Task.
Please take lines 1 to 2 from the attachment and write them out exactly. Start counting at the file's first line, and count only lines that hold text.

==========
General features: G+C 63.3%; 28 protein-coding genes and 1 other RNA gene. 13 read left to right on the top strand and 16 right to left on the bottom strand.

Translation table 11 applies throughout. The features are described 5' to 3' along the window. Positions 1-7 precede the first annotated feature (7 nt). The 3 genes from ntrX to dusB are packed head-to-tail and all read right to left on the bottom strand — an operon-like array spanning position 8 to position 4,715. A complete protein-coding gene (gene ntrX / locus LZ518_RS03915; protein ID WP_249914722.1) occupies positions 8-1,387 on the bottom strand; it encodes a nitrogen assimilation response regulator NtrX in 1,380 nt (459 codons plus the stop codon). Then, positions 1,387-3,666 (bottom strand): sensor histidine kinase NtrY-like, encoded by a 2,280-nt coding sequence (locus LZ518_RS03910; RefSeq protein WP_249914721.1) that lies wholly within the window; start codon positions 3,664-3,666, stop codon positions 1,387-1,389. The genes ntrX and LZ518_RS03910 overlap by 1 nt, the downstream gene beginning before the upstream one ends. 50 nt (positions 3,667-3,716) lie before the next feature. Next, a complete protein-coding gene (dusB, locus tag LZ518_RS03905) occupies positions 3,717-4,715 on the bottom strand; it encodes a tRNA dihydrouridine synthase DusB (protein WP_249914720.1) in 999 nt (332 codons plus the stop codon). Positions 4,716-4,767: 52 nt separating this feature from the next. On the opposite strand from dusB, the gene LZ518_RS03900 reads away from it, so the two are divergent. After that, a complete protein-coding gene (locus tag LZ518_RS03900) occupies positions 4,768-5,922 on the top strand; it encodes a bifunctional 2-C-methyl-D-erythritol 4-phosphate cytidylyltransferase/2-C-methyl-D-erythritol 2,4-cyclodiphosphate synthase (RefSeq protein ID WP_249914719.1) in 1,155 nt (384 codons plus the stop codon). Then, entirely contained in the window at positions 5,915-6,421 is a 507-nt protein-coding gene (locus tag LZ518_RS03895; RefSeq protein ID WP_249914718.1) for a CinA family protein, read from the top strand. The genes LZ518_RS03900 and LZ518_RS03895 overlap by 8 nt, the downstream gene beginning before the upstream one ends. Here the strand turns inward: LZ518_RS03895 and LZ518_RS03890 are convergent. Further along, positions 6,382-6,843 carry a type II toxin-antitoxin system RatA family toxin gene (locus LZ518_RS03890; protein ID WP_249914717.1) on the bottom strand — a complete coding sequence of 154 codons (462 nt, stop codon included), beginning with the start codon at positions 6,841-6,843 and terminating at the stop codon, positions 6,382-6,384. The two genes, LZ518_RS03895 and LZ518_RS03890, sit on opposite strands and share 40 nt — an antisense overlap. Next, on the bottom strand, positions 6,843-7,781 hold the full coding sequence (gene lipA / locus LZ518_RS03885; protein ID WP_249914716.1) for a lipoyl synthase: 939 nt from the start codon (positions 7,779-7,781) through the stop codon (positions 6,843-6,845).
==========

General features: G+C 63.3%; 28 protein-coding genes and 1 other RNA gene. 13 read left to right on the top strand and 16 right to left on the bottom strand.

Translation table 11 applies throughout. The features are described 5' to 3' along the window. Positions 1-7 precede the first annotated feature (7 nt). The 3 genes from ntrX to dusB are packed head-to-tail and all read right to left on the bottom strand — an operon-like array spanning position 8 to position 4,715. A complete protein-coding gene (gene ntrX / locus LZ518_RS03915; protein ID WP_249914722.1) occupies positions 8-1,387 on the bottom strand; it encodes a nitrogen assimilation response regulator NtrX in 1,380 nt (459 codons plus the stop codon). Then, positions 1,387-3,666 (bottom strand): sensor histidine kinase NtrY-like, encoded by a 2,280-nt coding sequence (locus LZ518_RS03910; RefSeq protein WP_249914721.1) that lies wholly within the window; start codon positions 3,664-3,666, stop codon positions 1,387-1,389. The genes ntrX and LZ518_RS03910 overlap by 1 nt, the downstream gene beginning before the upstream one ends. 50 nt (positions 3,667-3,716) lie before the next feature. Next, a complete protein-coding gene (dusB, locus tag LZ518_RS03905) occupies positions 3,717-4,715 on the bottom strand; it encodes a tRNA dihydrouridine synthase DusB (protein WP_249914720.1) in 999 nt (332 codons plus the stop codon). Positions 4,716-4,767: 52 nt separating this feature from the next. On the opposite strand from dusB, the gene LZ518_RS03900 reads away from it, so the two are divergent. After that, a complete protein-coding gene (locus tag LZ518_RS03900) occupies positions 4,768-5,922 on the top strand; it encodes a bifunctional 2-C-methyl-D-erythritol 4-phosphate cytidylyltransferase/2-C-methyl-D-erythritol 2,4-cyclodiphosphate synthase (RefSeq protein ID WP_249914719.1) in 1,155 nt (384 codons plus the stop codon). Then, entirely contained in the window at positions 5,915-6,421 is a 507-nt protein-coding gene (locus tag LZ518_RS03895; RefSeq protein ID WP_249914718.1) for a CinA family protein, read from the top strand. The genes LZ518_RS03900 and LZ518_RS03895 overlap by 8 nt, the downstream gene beginning before the upstream one ends. Here the strand turns inward: LZ518_RS03895 and LZ518_RS03890 are convergent. Further along, positions 6,382-6,843 carry a type II toxin-antitoxin system RatA family toxin gene (locus LZ518_RS03890; protein ID WP_249914717.1) on the bottom strand — a complete coding sequence of 154 codons (462 nt, stop codon included), beginning with the start codon at positions 6,841-6,843 and terminating at the stop codon, positions 6,382-6,384. The two genes, LZ518_RS03895 and LZ518_RS03890, sit on opposite strands and share 40 nt — an antisense overlap. Next, on the bottom strand, positions 6,843-7,781 hold the full coding sequence (gene lipA / locus LZ518_RS03885; protein ID WP_249914716.1) for a lipoyl synthase: 939 nt from the start codon (positions 7,779-7,781) through the stop codon (positions 6,843-6,845).